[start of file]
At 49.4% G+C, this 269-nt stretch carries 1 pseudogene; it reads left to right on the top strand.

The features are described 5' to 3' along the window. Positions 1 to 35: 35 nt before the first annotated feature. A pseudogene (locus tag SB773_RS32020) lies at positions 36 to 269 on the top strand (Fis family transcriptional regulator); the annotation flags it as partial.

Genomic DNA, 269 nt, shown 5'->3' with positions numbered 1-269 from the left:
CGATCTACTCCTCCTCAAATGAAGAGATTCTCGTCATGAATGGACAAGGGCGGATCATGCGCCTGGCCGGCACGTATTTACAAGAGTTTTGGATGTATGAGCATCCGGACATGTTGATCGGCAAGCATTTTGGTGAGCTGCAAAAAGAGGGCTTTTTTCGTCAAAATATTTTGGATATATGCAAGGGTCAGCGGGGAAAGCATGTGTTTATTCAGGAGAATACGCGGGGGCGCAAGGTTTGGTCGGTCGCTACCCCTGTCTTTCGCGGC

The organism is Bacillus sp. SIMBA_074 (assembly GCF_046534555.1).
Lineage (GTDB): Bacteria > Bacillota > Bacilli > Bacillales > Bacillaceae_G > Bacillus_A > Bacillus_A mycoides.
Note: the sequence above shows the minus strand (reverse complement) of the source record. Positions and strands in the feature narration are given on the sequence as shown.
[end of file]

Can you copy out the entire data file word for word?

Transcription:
At 49.4% G+C, this 269-nt stretch carries 1 pseudogene; it reads left to right on the top strand.

The features are described 5' to 3' along the window. Positions 1 to 35: 35 nt before the first annotated feature. A pseudogene (locus tag SB773_RS32020) lies at positions 36 to 269 on the top strand (Fis family transcriptional regulator); the annotation flags it as partial.

Genomic DNA, 269 nt, shown 5'->3' with positions numbered 1-269 from the left:
CGATCTACTCCTCCTCAAATGAAGAGATTCTCGTCATGAATGGACAAGGGCGGATCATGCGCCTGGCCGGCACGTATTTACAAGAGTTTTGGATGTATGAGCATCCGGACATGTTGATCGGCAAGCATTTTGGTGAGCTGCAAAAAGAGGGCTTTTTTCGTCAAAATATTTTGGATATATGCAAGGGTCAGCGGGGAAAGCATGTGTTTATTCAGGAGAATACGCGGGGGCGCAAGGTTTGGTCGGTCGCTACCCCTGTCTTTCGCGGC

The organism is Bacillus sp. SIMBA_074 (assembly GCF_046534555.1).
Lineage (GTDB): Bacteria > Bacillota > Bacilli > Bacillales > Bacillaceae_G > Bacillus_A > Bacillus_A mycoides.
Note: the sequence above shows the minus strand (reverse complement) of the source record. Positions and strands in the feature narration are given on the sequence as shown.